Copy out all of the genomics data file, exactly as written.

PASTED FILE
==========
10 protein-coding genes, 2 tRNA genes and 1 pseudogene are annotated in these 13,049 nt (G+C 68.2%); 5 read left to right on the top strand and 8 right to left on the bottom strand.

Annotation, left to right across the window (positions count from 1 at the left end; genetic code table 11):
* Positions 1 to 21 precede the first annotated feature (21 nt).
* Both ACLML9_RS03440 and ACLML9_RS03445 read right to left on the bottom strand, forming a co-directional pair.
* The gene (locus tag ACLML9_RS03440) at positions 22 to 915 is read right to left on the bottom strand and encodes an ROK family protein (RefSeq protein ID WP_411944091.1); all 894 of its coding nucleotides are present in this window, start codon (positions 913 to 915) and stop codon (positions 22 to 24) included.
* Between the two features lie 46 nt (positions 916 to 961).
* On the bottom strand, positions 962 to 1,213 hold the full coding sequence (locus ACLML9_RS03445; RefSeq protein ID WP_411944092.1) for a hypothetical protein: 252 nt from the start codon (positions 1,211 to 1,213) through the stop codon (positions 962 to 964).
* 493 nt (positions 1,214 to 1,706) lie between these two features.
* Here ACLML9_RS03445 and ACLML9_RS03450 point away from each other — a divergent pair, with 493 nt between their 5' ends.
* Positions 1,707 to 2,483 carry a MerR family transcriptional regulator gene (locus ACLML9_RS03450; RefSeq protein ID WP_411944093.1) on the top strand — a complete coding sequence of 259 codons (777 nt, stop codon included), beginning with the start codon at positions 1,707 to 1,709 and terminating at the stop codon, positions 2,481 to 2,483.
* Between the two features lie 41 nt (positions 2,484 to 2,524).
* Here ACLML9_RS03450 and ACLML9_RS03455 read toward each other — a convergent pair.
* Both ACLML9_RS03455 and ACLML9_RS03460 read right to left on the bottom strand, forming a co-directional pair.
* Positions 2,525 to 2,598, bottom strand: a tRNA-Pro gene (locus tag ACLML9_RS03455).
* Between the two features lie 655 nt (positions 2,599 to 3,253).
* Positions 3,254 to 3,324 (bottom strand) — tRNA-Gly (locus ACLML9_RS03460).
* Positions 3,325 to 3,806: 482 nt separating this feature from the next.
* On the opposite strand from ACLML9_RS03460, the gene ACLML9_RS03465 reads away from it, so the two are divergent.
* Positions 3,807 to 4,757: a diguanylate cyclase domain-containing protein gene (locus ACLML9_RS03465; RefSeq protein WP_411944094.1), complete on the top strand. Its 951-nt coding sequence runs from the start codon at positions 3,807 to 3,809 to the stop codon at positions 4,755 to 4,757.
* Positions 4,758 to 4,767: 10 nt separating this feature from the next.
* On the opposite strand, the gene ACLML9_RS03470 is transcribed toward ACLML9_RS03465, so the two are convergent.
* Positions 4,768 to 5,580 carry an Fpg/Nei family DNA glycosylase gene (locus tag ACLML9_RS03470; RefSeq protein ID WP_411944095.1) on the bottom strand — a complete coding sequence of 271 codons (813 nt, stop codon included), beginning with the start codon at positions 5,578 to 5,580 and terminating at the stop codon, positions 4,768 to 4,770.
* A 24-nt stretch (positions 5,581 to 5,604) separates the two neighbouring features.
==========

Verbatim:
10 protein-coding genes, 2 tRNA genes and 1 pseudogene are annotated in these 13,049 nt (G+C 68.2%); 5 read left to right on the top strand and 8 right to left on the bottom strand.

Annotation, left to right across the window (positions count from 1 at the left end; genetic code table 11):
* Positions 1 to 21 precede the first annotated feature (21 nt).
* Both ACLML9_RS03440 and ACLML9_RS03445 read right to left on the bottom strand, forming a co-directional pair.
* The gene (locus tag ACLML9_RS03440) at positions 22 to 915 is read right to left on the bottom strand and encodes an ROK family protein (RefSeq protein ID WP_411944091.1); all 894 of its coding nucleotides are present in this window, start codon (positions 913 to 915) and stop codon (positions 22 to 24) included.
* Between the two features lie 46 nt (positions 916 to 961).
* On the bottom strand, positions 962 to 1,213 hold the full coding sequence (locus ACLML9_RS03445; RefSeq protein ID WP_411944092.1) for a hypothetical protein: 252 nt from the start codon (positions 1,211 to 1,213) through the stop codon (positions 962 to 964).
* 493 nt (positions 1,214 to 1,706) lie between these two features.
* Here ACLML9_RS03445 and ACLML9_RS03450 point away from each other — a divergent pair, with 493 nt between their 5' ends.
* Positions 1,707 to 2,483 carry a MerR family transcriptional regulator gene (locus ACLML9_RS03450; RefSeq protein ID WP_411944093.1) on the top strand — a complete coding sequence of 259 codons (777 nt, stop codon included), beginning with the start codon at positions 1,707 to 1,709 and terminating at the stop codon, positions 2,481 to 2,483.
* Between the two features lie 41 nt (positions 2,484 to 2,524).
* Here ACLML9_RS03450 and ACLML9_RS03455 read toward each other — a convergent pair.
* Both ACLML9_RS03455 and ACLML9_RS03460 read right to left on the bottom strand, forming a co-directional pair.
* Positions 2,525 to 2,598, bottom strand: a tRNA-Pro gene (locus tag ACLML9_RS03455).
* Between the two features lie 655 nt (positions 2,599 to 3,253).
* Positions 3,254 to 3,324 (bottom strand) — tRNA-Gly (locus ACLML9_RS03460).
* Positions 3,325 to 3,806: 482 nt separating this feature from the next.
* On the opposite strand from ACLML9_RS03460, the gene ACLML9_RS03465 reads away from it, so the two are divergent.
* Positions 3,807 to 4,757: a diguanylate cyclase domain-containing protein gene (locus ACLML9_RS03465; RefSeq protein WP_411944094.1), complete on the top strand. Its 951-nt coding sequence runs from the start codon at positions 3,807 to 3,809 to the stop codon at positions 4,755 to 4,757.
* Positions 4,758 to 4,767: 10 nt separating this feature from the next.
* On the opposite strand, the gene ACLML9_RS03470 is transcribed toward ACLML9_RS03465, so the two are convergent.
* Positions 4,768 to 5,580 carry an Fpg/Nei family DNA glycosylase gene (locus tag ACLML9_RS03470; RefSeq protein ID WP_411944095.1) on the bottom strand — a complete coding sequence of 271 codons (813 nt, stop codon included), beginning with the start codon at positions 5,578 to 5,580 and terminating at the stop codon, positions 4,768 to 4,770.
* A 24-nt stretch (positions 5,581 to 5,604) separates the two neighbouring features.